Swiss Wine Regions

Wine Regions of Thurgau

Map of Thurgau

Bucolic Thurgau is better known for orchards and strawberries, but this north eastern corner of Switzerland has a history of vinticulture dating back to at least the Romans. Although many of Thurgau's vineyards are near the shores of Lake Constance, a majority of Thurgau’s vineyards are scattered between the castles on the hills and in valleys of the Canton.

Once, wine production exceeded that of fruit juice, but the Thurgau wine growers adapted to changes in the Swiss wine industry—and the world wine market in general—and emphasis shifted from quantity to quality. They also set a goal of preserving and promoting wine production on rural family farms, so that today there are approximately 240 independent Thurgau wine producers, a mix of independent vintners, cooperatives and distributors. About 80 percent of Thurgau’s wine production follows integrated production guidelines.

Most wine from Thurgau comes from grapevines on south-facing hills in the north eastern corner of Thurgau, between Schaffhausen and lake Constance. Two varieties—Pinot Noir and Müller-Thurgau*—account for almost 90% of Thurgau wine production. These two grapes, however offer up quite an assortment of wine, including lively Rose, fruity white Federweisser, the "rose like" Schiller, an elegant straw wine, full-bodied barrique wine, and some exclusive ice wine.

And like elsewhere in Switzerland, the wine producers like to throw a variety of grapes, old and new, into the mix. Ten years ago there were only a handful of grape species used in Thurgau wine production. Today Thurgau adds over 20 varieties of grapes to Switzerland’s wine selection. So besides Pinot Noir, Thurgau’s red wine grapes include Gamay x Reichensteiner, Gamaret, Garanoir, Dunkelfelder, Dornfelder and Diolinoir. Alongside Müller-Thurgau, the Thurgau white wine grape camp includes Pinot gris, Sauvignon Blanc, and Chardonney.

Thurgau’s wine areas can be divided into 5 regions:

1) The Lauchental, south of Frauenfeld, is the smallest wine production region in Thurgau. It produces popular wines around Stettfurt, Frauenfeld and Ettenhausen (Aadorf).

2) The Thur valley is divided into three regions. The lower region of the Thur valley is the largest wine region in Thurgau, and includes Neunforn, Warth/Weiningen, Uesslingen, Dietingen and Iselisberg. Uesslingen is the largest wine making community in Thurgau. In the center of the upper Thur Valley are the wine regions of Weinfelden and Märstetten/Ottoberg. The Upper Thur valley has the smaller Thurgau wine communities of Schloss Hagenwil, Amlikon, Götighofen, Sulgen, Buchackern, und Mauren.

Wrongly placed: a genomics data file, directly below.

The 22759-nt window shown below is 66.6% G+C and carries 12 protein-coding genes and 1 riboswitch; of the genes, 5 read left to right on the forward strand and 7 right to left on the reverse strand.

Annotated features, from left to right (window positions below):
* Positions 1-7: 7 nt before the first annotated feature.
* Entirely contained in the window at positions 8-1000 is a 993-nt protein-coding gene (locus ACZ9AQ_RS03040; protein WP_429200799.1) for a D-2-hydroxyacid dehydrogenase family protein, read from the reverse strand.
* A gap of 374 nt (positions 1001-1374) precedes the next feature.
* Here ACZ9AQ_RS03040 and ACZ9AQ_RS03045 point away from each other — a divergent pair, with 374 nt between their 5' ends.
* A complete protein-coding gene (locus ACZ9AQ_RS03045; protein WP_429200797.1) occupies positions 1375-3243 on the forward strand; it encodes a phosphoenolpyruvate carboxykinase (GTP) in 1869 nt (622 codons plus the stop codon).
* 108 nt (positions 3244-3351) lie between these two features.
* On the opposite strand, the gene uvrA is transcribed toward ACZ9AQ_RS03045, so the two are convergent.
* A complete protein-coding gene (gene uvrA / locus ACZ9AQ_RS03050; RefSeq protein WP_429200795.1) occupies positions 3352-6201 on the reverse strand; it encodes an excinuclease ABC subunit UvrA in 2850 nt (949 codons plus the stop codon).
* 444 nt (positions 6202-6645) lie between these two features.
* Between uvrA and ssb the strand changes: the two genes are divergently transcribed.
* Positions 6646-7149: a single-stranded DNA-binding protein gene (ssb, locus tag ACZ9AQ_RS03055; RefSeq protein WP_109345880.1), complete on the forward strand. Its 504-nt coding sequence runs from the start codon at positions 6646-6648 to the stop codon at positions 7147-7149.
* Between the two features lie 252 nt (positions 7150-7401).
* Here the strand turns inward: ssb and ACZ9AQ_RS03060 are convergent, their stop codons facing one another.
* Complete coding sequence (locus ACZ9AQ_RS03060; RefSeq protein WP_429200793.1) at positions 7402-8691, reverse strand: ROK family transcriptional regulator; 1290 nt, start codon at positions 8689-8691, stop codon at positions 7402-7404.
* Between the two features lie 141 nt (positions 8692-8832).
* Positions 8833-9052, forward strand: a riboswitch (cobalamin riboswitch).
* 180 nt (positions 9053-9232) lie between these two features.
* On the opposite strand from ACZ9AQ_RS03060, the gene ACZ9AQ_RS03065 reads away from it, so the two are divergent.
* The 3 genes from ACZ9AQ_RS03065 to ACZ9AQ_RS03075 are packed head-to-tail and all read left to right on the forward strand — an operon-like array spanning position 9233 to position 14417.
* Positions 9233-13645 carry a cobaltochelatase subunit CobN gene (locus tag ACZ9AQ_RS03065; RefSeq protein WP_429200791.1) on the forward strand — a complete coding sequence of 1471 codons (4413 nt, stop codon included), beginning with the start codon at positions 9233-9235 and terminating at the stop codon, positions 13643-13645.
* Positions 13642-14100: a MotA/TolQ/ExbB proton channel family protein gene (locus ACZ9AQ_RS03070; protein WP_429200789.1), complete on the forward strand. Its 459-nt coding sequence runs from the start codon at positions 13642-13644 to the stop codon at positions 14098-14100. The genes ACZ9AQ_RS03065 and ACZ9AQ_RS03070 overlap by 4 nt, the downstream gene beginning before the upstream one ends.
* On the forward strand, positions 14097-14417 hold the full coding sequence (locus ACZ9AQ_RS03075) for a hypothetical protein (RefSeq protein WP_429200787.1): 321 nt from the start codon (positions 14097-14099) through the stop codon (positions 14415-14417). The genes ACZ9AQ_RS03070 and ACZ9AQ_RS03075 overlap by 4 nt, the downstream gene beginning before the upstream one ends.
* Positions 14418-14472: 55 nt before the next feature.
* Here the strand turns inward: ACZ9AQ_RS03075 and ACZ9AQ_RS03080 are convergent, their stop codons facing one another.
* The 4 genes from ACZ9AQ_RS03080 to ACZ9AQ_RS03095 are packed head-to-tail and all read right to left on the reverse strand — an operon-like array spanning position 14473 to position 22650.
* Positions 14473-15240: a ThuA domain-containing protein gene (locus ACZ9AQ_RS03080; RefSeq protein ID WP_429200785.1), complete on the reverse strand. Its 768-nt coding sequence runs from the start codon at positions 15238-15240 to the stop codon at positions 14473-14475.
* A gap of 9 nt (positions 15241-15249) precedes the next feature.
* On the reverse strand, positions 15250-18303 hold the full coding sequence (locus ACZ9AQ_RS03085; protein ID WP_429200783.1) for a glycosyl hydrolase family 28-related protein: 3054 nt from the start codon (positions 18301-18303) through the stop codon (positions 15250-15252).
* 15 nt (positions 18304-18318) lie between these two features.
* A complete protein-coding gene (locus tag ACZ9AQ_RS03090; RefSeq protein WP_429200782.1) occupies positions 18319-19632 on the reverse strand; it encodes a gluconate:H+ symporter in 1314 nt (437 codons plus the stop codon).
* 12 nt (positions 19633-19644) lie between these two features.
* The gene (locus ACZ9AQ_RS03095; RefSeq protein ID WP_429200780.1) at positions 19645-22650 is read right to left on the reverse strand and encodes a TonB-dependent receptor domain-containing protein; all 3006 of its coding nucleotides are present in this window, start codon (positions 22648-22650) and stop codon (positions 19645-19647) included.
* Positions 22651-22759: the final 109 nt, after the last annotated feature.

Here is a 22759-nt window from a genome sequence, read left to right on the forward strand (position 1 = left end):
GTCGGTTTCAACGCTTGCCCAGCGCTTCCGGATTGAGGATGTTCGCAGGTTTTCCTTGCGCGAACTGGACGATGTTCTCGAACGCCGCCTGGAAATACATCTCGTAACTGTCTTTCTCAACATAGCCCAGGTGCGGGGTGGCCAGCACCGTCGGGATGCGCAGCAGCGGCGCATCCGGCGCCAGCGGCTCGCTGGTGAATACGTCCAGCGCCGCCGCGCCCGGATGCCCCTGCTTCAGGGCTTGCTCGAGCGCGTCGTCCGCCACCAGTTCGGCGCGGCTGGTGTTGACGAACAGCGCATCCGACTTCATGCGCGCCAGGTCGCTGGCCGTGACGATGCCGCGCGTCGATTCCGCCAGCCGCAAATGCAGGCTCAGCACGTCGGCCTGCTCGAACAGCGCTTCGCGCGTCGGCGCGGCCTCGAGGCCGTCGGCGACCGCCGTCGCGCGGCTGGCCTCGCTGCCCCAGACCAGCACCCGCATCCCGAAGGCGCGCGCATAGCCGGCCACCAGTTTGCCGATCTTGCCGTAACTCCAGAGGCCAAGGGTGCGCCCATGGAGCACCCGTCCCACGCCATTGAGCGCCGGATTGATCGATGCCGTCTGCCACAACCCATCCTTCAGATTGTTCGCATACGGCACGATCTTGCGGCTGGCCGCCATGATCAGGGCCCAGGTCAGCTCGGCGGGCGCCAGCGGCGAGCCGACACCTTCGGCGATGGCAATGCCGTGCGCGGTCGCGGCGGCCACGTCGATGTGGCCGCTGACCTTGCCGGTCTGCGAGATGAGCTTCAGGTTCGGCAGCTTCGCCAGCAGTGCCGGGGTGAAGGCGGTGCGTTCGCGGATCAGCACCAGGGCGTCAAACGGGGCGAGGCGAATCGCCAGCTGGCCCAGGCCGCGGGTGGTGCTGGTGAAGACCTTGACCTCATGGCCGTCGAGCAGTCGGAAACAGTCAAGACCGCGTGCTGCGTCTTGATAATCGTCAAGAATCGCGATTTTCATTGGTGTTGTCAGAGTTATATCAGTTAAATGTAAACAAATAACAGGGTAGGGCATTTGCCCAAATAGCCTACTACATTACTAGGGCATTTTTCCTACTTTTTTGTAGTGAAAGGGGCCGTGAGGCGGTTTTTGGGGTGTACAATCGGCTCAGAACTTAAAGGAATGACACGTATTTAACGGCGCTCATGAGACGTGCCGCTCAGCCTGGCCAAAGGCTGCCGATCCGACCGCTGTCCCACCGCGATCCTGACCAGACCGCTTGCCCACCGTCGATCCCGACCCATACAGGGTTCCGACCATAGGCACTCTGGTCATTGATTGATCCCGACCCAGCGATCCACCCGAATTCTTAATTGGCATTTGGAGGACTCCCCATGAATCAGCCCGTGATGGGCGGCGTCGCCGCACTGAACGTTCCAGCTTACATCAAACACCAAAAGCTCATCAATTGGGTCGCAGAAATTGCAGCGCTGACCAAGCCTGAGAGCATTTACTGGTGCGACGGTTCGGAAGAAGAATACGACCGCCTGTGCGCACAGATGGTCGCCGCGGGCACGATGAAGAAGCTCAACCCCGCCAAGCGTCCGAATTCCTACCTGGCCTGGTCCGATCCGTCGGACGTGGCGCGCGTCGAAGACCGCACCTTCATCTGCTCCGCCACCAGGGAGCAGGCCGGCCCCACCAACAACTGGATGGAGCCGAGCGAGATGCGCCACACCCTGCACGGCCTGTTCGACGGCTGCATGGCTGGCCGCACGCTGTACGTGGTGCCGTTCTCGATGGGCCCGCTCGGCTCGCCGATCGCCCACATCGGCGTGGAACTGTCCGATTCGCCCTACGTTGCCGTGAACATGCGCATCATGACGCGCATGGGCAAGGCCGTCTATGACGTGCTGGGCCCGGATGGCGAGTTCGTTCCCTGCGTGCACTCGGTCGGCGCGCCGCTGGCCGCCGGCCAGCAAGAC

3) The three lakes of Seebach make for a balanced climate, and includes the communities of Dettighofen, Nussbaumen, Hüttwilen and Herden.

4) Along the River Rhine around Schlattingen, Basadingen and Diessenhofen are a few more hectares of grapevines.

5) Many of the vineyards in Untersee (lower lake) and the island of Reichenau are north or west sloping rather than the typical south-facing, but the villages of Eschenz, Mammern, Steckborn, Berlingen, Salenstein (Arenenberg), Ermatingen and Tägerwilen manage to produce fruity, aromatic Müller-Thurgau wines.

*Müller-Thurgau, oddly enough, is called Riesling x Sylvaner in Switzerland. Odd because the hybrid was developed by Hermann Müller, who was born here in Thurgau.

The Wine Grapes of Switzerland

Fendant

Fendant is a protected designation and may only be used in Valais for wines made from the Chasselas grape. In contrast to its native France, where it wasn’t too successful as a wine grape, the Chasselas shines in Switzerland.

Vieux Muscat du Pays

A very old small berry Valais grape, difficult to cultivate. It is an aromatic specialty limited almost exclusively to Valais. Some clone or mutation of the Muscat is grown on almost every continent.

Humagne Blanche

Only planted in Valais today, Humagne blanche* is another of the very old Swiss grapes, probably brought in by the Romans. Having a high iron content, and supposedly health-giving properties, this wine was decreed a “health wine” (Krankenwein) for centuries. The old written documents in which this wine is referred to as vinum hum-anum date from the 12th and 14th Centuries. It’s also called Kinderbettenwein or baby crib wine. I’ll bet those kids didn’t have much to cry about.

*no relation to the Humagne Rouge

He who loves not wine, women and song remains a fool his whole life long.

Martin Luther

Swiss Alps, cows, wine bottle and large clock face in Bern, Switzerland

Fine Swiss Wine

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